Salaried Indians pay more income tax than high earners in US, China: survey
February, 26th 2014
It's a known fact that India's salaried class single-handedly contributes to the country's income tax base. But now a new study has found that Indians are among the most taxed in the world.
A survey by accountancy firm PricewaterhouseCoopers (PwC) has found that the take-home salary (after paying income tax rates and social security contributions) of a high earner in India is less than that of salary earners in the UK, Canada, US, China and Russia. (Read the survey here)
In fact, among the G20 countries, only Italy ranked above India when it comes to higher taxes, the survey found. Indians took roughly 55 per cent of their wages home, the survey said. In comparison, earners in Saudi Arabia took 97 per cent of their salary home, while those in Russia took 87 per cent of their wages home, the survey stated.
Individual earners in India are categorized in three groups for taxes -- those earning between Rs. 2 lakh to Rs. 5 lakh fall in the 10 per cent tax bracket, while those earnings between Rs. 5 lakh to Rs. 10 lakh pay 20 per cent taxes currently. However, bulk of the taxes comes from high earners, who have incomes of Rs. 10 lakh and more and are taxed at 30 per cent.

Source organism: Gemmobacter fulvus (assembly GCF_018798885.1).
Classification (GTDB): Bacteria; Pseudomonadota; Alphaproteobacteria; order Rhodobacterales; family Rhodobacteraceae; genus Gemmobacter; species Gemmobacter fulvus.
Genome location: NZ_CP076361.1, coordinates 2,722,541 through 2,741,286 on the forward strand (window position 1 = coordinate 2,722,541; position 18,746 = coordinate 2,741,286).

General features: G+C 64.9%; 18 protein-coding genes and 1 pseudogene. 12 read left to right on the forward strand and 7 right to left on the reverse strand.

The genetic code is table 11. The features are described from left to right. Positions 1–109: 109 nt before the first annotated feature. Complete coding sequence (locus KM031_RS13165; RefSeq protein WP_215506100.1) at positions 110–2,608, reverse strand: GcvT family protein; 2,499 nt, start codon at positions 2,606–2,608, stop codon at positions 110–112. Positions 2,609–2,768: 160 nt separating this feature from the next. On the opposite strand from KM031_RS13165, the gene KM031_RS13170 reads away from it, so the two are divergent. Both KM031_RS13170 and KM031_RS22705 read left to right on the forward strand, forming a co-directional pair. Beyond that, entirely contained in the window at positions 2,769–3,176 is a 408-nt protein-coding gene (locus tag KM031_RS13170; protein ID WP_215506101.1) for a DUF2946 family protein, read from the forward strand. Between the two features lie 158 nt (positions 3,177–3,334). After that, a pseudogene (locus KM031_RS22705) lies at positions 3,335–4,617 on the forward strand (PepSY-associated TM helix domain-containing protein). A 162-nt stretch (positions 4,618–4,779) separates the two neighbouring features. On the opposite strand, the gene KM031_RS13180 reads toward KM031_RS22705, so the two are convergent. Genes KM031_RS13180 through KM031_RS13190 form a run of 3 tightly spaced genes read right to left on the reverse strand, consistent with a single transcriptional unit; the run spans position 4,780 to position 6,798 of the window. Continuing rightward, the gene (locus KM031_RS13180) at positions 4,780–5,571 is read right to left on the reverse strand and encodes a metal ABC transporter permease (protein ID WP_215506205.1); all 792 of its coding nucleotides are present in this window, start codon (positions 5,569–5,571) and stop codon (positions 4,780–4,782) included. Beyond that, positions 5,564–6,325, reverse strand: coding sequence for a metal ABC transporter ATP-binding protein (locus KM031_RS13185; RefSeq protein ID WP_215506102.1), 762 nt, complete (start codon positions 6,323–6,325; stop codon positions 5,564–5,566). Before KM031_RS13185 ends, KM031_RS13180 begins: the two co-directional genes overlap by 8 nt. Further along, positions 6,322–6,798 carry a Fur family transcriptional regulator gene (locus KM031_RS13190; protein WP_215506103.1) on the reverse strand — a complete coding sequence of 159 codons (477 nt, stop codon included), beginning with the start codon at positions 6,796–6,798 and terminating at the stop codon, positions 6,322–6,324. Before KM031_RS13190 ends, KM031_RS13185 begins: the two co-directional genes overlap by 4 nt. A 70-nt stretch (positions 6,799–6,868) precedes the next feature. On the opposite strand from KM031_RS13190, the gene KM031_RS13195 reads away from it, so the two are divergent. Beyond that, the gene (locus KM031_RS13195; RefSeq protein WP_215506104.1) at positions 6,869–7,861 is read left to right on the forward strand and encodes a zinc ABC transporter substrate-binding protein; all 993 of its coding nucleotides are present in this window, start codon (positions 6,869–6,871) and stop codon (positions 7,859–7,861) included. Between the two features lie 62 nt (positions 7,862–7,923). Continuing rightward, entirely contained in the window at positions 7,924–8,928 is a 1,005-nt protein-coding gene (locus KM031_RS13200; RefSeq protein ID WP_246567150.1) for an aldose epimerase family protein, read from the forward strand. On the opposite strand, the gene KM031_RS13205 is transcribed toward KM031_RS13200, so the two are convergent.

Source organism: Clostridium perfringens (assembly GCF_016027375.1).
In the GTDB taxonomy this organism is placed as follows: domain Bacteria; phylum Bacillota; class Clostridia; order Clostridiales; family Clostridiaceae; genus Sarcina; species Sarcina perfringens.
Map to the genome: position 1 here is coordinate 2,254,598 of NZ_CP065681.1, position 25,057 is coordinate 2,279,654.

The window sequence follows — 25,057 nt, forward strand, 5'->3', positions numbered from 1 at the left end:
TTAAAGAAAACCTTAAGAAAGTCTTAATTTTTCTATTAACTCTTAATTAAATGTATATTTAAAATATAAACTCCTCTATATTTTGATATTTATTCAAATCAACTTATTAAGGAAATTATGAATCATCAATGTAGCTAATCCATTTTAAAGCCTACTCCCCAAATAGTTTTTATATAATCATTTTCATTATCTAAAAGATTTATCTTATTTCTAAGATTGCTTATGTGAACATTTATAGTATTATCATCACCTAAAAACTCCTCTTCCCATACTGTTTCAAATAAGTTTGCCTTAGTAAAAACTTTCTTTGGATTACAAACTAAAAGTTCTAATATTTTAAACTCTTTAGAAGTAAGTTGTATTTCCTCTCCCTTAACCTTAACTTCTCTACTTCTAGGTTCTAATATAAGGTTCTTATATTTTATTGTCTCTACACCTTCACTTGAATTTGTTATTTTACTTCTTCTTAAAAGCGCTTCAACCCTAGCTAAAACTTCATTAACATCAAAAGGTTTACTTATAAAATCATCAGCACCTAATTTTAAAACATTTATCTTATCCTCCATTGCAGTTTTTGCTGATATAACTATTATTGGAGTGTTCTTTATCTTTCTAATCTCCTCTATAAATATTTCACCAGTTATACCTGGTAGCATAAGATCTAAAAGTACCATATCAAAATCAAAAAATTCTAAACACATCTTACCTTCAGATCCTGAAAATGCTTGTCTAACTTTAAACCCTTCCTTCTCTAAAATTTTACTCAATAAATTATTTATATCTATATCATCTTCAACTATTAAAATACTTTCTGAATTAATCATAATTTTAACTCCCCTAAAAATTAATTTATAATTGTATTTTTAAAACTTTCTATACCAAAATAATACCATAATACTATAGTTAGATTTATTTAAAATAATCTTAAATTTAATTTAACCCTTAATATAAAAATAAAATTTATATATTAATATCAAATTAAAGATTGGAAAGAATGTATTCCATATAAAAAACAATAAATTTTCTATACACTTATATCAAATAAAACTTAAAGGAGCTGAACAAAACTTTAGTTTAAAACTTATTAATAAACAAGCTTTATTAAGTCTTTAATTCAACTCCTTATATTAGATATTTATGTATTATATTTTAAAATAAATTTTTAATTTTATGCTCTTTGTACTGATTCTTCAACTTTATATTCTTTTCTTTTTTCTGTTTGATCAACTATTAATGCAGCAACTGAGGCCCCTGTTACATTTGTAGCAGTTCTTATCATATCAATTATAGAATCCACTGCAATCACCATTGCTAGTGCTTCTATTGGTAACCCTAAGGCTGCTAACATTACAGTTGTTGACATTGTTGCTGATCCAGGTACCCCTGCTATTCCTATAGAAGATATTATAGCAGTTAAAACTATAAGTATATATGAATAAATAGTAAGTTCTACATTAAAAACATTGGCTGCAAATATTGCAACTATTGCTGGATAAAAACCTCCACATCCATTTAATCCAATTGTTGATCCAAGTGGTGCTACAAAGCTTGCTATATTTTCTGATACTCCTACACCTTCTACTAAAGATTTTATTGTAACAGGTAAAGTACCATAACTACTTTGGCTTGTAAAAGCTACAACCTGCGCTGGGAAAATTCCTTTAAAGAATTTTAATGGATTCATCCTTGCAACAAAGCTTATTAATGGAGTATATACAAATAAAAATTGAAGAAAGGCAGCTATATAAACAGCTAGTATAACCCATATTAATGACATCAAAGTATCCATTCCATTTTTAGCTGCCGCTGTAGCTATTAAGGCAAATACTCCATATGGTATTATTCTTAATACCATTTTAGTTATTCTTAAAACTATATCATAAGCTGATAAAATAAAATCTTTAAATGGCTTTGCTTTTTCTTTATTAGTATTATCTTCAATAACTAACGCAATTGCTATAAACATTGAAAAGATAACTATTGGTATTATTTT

Individuals (42,800 to be precise), whose taxable income exceeds Rs. 1 crore, have to pay a surcharge of 10 per cent from this year. That's not all. Wealthy Indians (wealth exceeding Rs. 30 lakh) are also required to pay wealth tax of 1 per cent.
The skewed tax structure in India can be gauged from the fact that only 4 lakh people account for 63 per cent of tax collected in an economy with a tax-paying base of 3-4 crore people. (Read more)
The government cannot lower rates because income tax forms an important source of revenue for the government. In 2013-14, the government is likely to get Rs. 2.42 lakh crore as income tax (Revised Estimates), which is 21 per cent of total tax revenue estimated for the current fiscal.
The only alternative, then, is to widen the tax net to include many more Indians. According to Centre for Budget and Governance Accountability, India's tax-GDP ratio at 17.2 per cent in 2012-13 (Budget Estimate) is way below the average tax-GDP ratio for BRICS countries at 22 per cent.
But widening tax base is easier said than done. It involves more aggressive monitoring by tax authorities (the government is already doing this) and taking some tough political decision, such as taxing agricultural income. There could also be a greater debate on abolishing the income tax as espoused by some sections of the main opposition party BJP.
Whatever be the means, rational taxes would not only lead to lower evasion, but also increased productivity.